Poetic Preaching — part 2 Robin Morgan

Last week I talked about an African-American preaching workshop I attended which had been given by Father Maurice Nutt, who is finishing a doctorate of ministry in preaching at the Aquinas Institute here in St. Louis. I talked about the significance of poetic language in proclaiming the Good News of Jesus Christ, especially at this juncture in the church’s life, and how traditional African-American preaching has so much to teach the church about touching the whole person – head, heart, emotions, soul, and body.

Building on this theme of the significance of preaching in the church today is an article by Marva Dawn about worship in the January 1997 issue of “CrossAccent,” the Journal of the Association of Lutheran Church Musicians. Dawn talks about the struggle to be church in the postmodern world:

“The postmodern spirit was really inevitable, since modernity believed so firmly in the faulty Enlightenment notion of Progress. With the rise of science and technology, economics and communications, the modern spirit insisted that everything would get better and better – that we could solve the problems of the world with enough scientific discovery and technological fixes…The failure of ‘progress’ leads to postmodernist spirals of despair and hopelessness…Most importantly, the failure of the hyped-up promises of science and technology accentuates the loss of truth already inherent in modernist relativizing and in the rejection of authoritative structures or persons with moral authority. Consequently, the major characteristic of the postmodern condition is the repudiation of any Truth that claims to be absolute or truly true.”

I don’t believe there is a logical/rational way past this postmodern condition of repudiating Truth at this time. Disillusionment with “progress” must run its course. However, I believe we are able to step beyond “postmodern anomie” through a synthesis of theological precision and passionate proclamation.

At a time like this when there is an “obvious loss of any moral consensus or commitment to the common good” it is the depth of the truth in theology of the cross that is vital to effective preaching. Knowing who, what and why we preach cannot be overestimated. As Dawn says,

“The Truth that the Church has to offer to people caught in the postmodern condition must be shared in all its wholeness. To those who criticize Christianity because it has been (and sometimes still is) violent and oppressive, we must acknowledge they are right. Beyond accepting the blame for Christians’ failures in history, we must recognize the whole truth that we remain sinful and fallible…[however] I believe Christians can humbly suggest a non-oppressive, all-inclusive story of a Triune God who creates, redeems, and unifies as manifestations of a perfect love for the whole world. The Christian meta-narrative is the account of a Promising God who always keeps his promises — a Truth clearly seen in the First Testament history of Israel and most clearly seen in the history of Jesus of Nazareth, who died and rose again in fulfillment of God’s promises.”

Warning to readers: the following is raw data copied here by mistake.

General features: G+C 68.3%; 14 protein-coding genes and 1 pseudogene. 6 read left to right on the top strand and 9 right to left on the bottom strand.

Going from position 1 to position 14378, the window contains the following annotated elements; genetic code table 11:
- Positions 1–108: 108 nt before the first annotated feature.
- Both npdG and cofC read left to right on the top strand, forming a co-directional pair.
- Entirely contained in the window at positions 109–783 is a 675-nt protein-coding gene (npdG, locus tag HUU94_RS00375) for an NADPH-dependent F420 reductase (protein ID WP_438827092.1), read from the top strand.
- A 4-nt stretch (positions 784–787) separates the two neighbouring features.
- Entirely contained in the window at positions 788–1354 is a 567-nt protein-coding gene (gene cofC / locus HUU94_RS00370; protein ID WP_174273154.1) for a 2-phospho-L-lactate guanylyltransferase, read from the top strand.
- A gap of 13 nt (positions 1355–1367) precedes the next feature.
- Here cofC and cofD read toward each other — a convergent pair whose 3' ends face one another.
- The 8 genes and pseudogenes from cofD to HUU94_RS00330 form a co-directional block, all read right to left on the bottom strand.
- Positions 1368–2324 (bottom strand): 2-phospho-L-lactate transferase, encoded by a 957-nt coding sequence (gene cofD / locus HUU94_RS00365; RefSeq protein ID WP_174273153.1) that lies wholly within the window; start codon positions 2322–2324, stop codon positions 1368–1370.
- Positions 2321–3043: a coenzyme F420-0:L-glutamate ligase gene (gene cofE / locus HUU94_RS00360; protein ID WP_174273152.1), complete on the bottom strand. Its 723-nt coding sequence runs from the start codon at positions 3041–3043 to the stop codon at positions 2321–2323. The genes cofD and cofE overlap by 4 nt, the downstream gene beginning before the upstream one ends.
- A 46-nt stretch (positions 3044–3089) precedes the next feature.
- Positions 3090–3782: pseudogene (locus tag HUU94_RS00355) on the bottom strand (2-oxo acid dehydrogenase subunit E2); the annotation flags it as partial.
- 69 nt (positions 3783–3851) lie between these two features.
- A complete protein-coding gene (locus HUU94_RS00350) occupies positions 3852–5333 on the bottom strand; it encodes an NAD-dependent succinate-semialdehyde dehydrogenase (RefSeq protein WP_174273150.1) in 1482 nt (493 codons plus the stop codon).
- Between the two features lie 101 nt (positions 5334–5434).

To the wholeness of God’s message we offer our energy and our passion for the Gospel by preaching “in the Spirit” as it is sometimes called in the African-American context. Martin Rafanan offers us his reflections on this style of proclamation:

“Careful preparation and development of the sermon is only the first stage. Living the sermon and being ‘caught up in the Spirit’ in proclamation is a part of the process. This is why ‘time’ is not really a factor in the African American setting… in fact, time as we usually experience it is suspended and one enters into the moment of kairos… it is a blessed experience! There is definitely a synthesis of this style that can be used in the more ‘rational’ Lutheran setting and it is usually much appreciated. It involves moving into peoples’ space with the Gospel… bursting the bubbles people hide within with the Good News… as Maurice says, ‘touching people’ and letting them know that you can be touched/loved/challenged… engaging people actively. This usually means getting into the space/face of the people, speaking very directly to their need, seeking their active response, challenging them to be a part of the proclamation (being very assertive about this — in love!), bringing humor and personal story-telling that add a depth and commitment of the preacher to exposing/sharing their lives that encourages others to do the same.”